Shiva has many manifestations, but is worshipped principally, and primarily, in his linga or phallus form symbolising his primordial power of creation. From the earliest period of the appearance of Shiva in the linga form, around the 1st century BCE at Aghapur and Gudimallam, the linga shaft addorsed with Shiva in anthropomorphic form was established as the dominant linga-type of the early period. In this representation the head of Shiva, with the third eye clearly visible, emerges from the shaft of the linga. Shiva is moustached, and wears a rudraksa mala necklace, made from the stones of the fruit of a tree holy to Shiva. He wears his uncut hair piled high (jatamakuta) in the style of a yogic ascetic; further locks of hair cascade down behind his ears. A linga of this scale could have been worshipped as the cult image of a Saivite temple, of which few survive intact from the Gupta period. The distinctive pink sandstone suggests that it originated in the region of Mathura.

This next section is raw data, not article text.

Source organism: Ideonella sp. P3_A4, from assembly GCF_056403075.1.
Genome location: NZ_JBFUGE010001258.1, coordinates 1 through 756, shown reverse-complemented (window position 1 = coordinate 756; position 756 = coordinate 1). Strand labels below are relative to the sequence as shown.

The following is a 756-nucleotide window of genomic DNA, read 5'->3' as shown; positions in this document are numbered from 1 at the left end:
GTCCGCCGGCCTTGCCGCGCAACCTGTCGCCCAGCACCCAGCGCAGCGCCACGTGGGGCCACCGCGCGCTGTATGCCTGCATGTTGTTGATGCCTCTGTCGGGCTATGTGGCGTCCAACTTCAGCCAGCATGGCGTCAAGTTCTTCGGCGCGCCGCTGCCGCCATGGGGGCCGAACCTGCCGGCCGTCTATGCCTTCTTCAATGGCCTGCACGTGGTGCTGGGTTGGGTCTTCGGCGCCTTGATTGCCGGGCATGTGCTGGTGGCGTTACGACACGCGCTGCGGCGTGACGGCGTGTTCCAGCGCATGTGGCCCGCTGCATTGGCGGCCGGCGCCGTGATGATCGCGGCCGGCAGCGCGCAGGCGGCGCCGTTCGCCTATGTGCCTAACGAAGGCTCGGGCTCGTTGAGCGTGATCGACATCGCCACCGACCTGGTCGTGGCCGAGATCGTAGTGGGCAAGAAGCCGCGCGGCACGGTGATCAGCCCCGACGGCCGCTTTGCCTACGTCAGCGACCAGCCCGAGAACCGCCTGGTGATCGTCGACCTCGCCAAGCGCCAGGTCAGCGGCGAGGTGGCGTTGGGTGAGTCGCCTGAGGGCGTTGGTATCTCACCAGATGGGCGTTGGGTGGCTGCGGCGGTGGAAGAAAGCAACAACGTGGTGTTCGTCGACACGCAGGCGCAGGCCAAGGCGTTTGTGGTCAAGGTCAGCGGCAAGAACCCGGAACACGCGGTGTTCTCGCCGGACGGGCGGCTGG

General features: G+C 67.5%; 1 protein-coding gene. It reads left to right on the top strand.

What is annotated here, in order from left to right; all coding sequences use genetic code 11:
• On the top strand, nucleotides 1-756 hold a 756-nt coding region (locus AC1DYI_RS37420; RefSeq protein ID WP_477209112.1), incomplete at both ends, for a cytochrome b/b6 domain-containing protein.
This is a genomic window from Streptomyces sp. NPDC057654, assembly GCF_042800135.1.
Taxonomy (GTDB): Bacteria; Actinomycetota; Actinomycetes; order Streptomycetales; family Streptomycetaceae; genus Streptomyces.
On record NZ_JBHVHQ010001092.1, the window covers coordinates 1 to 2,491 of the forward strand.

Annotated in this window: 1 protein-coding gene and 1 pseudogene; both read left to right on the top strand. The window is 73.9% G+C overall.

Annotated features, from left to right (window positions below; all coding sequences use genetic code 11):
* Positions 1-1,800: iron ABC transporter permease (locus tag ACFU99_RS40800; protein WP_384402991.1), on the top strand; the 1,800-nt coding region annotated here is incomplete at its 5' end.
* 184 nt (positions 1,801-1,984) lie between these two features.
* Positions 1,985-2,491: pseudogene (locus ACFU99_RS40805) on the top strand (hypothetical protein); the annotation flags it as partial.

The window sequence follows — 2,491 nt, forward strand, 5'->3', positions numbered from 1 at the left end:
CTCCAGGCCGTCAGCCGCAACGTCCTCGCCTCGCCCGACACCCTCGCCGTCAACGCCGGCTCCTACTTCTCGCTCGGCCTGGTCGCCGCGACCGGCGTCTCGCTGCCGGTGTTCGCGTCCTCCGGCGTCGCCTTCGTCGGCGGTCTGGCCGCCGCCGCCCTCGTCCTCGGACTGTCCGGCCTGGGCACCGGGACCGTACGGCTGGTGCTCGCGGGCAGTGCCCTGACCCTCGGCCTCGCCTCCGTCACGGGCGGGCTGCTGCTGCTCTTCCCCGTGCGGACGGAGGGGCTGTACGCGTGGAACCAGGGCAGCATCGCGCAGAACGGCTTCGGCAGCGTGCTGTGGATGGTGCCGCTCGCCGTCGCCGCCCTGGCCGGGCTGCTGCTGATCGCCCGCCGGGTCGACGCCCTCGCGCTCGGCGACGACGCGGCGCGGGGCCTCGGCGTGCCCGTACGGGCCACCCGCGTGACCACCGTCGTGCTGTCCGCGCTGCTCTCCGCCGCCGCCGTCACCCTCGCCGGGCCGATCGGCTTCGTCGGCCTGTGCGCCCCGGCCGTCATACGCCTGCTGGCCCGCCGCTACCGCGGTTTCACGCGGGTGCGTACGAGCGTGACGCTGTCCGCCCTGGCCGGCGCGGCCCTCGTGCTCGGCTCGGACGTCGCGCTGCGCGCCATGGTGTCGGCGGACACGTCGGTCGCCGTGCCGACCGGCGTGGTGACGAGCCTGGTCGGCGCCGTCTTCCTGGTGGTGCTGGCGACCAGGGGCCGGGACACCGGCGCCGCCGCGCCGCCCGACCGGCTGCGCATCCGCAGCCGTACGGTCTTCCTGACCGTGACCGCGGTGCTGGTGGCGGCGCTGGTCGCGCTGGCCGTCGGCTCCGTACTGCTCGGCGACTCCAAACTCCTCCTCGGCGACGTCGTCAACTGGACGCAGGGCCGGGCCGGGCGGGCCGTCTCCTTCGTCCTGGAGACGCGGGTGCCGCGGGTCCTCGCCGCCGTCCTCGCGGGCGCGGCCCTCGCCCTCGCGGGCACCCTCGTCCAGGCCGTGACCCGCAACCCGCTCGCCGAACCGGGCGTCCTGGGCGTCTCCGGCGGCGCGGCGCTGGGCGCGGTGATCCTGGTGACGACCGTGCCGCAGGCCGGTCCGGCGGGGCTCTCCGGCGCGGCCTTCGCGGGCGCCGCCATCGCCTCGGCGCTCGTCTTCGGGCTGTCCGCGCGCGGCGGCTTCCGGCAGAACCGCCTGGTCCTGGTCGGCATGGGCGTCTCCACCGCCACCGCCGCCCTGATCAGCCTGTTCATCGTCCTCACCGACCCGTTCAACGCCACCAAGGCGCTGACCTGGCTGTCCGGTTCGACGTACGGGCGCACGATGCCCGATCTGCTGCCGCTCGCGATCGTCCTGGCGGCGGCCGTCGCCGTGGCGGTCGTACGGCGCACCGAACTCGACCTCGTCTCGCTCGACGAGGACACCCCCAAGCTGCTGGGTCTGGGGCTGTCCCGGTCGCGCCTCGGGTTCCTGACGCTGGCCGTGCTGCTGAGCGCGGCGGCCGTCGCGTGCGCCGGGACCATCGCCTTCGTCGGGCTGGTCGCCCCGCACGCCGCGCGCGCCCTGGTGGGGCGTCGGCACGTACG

Representations of a deity emerging from a tree trunk occur in Sunga and Satavahana art of the 1st century BCE, embodying shared concepts of the divine in nature, and of the manifestation of the god-head in anthropomorphic form. The symbolism of the tree-post-pillar as devices linking the (mundane) earth and (heavenly) sky were widespread in early religious thinking in India and may be assumed to have contributed to the pillar, with or without explicit phallic overtones, becoming a central motif. The linga, which literally means "sign", became the most powerful icon of Shva, to which all others are subsidiary.
South-East Asia, Room 47b, case BNC, shelf 3
Courtesy of the Victoria and Albert Museum, London